Why Multilingual UX should be a Key Part of your Digital Strategy
In an increasingly competitive and fast-moving digital world, it’s more important than ever for businesses to ensure user experience (UX) is as seamless as possible. UX is the internal experience that a customer has while interacting with a company. It’s all-encompassing and can refer to a person’s emotions and attitudes surrounding the use of a particular service or product, as well as the practical, experiential and meaningful aspects of the interaction.
For some marketers, UX may not be a top priority, but this needs to change. It’s a key part of digital strategy and of fundamental importance to ensure a company survives and succeeds. It could be the determining factor in a user’s split-second decision to stay on a site or navigate away to one of its competitors. If they stay, then they must have found what they wanted.
An exemplary user experience must meet the exact needs of the customer through ease, clarity, personalisation and convenience. There can be no fuss or bother. If the product or service being offered is not user-friendly, even the most exceptional marketing is pointless.
Why is Multilingual UX so Vital?
Given the global nature of the Internet and the rise of international e-commerce, expanding into international markets is on many business’s agenda. To succeed in this global market, delivering strong multilingual UX is crucial. This can help to reduce web page bounce rates (when users leave a site after viewing only one page) as well as strengthening engagement and converting website visitors. Focusing efforts on comprehensive website translation is a core element of multilingual UX.
Users should easily be able to select the language they want to use when browsing and navigating through a site. However, including a convenient and visibly placed language selection box is only the start of strong multilingual UX. Once the user has clicked on the language of their choice, every page on the site must be effectively translated to deliver the strongest, most relevant and personalised experience for this user. Without investing in comprehensive website translation and content creation, having this language box is meaningless.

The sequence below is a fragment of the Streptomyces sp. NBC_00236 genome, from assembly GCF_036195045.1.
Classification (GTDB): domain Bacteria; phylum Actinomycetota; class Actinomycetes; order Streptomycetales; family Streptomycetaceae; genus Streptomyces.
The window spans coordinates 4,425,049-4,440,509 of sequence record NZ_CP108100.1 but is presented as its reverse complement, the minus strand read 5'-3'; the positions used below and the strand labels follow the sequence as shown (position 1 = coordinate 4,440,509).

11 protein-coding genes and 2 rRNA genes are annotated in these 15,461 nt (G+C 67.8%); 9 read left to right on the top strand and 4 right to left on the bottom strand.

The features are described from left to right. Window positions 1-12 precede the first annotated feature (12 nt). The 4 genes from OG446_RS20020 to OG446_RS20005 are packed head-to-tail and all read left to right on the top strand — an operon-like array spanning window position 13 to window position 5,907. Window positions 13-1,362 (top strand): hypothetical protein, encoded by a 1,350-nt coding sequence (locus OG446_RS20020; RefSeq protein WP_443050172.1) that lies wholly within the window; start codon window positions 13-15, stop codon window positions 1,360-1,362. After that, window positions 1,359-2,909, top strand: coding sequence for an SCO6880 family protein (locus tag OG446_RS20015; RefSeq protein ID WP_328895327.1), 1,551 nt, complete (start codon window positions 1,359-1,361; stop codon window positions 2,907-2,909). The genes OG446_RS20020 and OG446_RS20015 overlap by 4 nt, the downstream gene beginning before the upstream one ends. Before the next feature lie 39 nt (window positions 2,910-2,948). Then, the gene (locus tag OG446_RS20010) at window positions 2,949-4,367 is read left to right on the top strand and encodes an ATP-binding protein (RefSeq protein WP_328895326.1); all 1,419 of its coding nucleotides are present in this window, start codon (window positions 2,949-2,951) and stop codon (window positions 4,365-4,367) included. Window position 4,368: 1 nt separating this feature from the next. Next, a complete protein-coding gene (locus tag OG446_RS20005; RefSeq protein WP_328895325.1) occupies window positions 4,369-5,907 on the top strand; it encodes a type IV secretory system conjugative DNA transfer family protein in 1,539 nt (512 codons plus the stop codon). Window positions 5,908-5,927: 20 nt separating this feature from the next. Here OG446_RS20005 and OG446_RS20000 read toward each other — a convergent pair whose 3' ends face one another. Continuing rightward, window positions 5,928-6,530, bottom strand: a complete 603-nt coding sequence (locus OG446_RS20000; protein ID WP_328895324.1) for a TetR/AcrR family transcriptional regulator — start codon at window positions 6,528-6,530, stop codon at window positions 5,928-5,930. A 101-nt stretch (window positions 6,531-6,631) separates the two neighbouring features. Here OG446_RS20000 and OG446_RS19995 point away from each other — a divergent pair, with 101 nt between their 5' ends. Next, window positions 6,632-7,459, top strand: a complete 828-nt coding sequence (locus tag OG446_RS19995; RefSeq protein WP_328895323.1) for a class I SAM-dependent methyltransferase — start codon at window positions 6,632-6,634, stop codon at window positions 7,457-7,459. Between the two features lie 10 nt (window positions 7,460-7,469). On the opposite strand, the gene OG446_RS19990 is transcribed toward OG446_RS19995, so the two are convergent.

When a site and its content is translated for local audiences, it’s essential that the website not only speaks their language in terms of grammar and local nuances, but the content and communications are tailored to their culture. Known as transcreation, this is the process of translating and recreating a message in a new language while making sure it’s appropriate in the context for which it’s intended.
A multilingual website must be adapted and localised in terms of layout, colour and culture. For example, while red may indicate celebrations in one country, it could symbolise death in another, so companies may have different colour themes for their site or ad campaigns depending on the region they’re targeting. This ensures that everything people from different nationalities and cultures interact with when browsing a site is tailored appropriately to them, creating a more seamless UX.
With more and more countries expanding their e-commerce market, incorporating multilingual UX into the digital strategy of a business is becoming increasingly relevant. To maximize sales, foster growth and win new customers, businesses must make their online presence and UX easily and conveniently accessible to everyone, regardless of language or culture.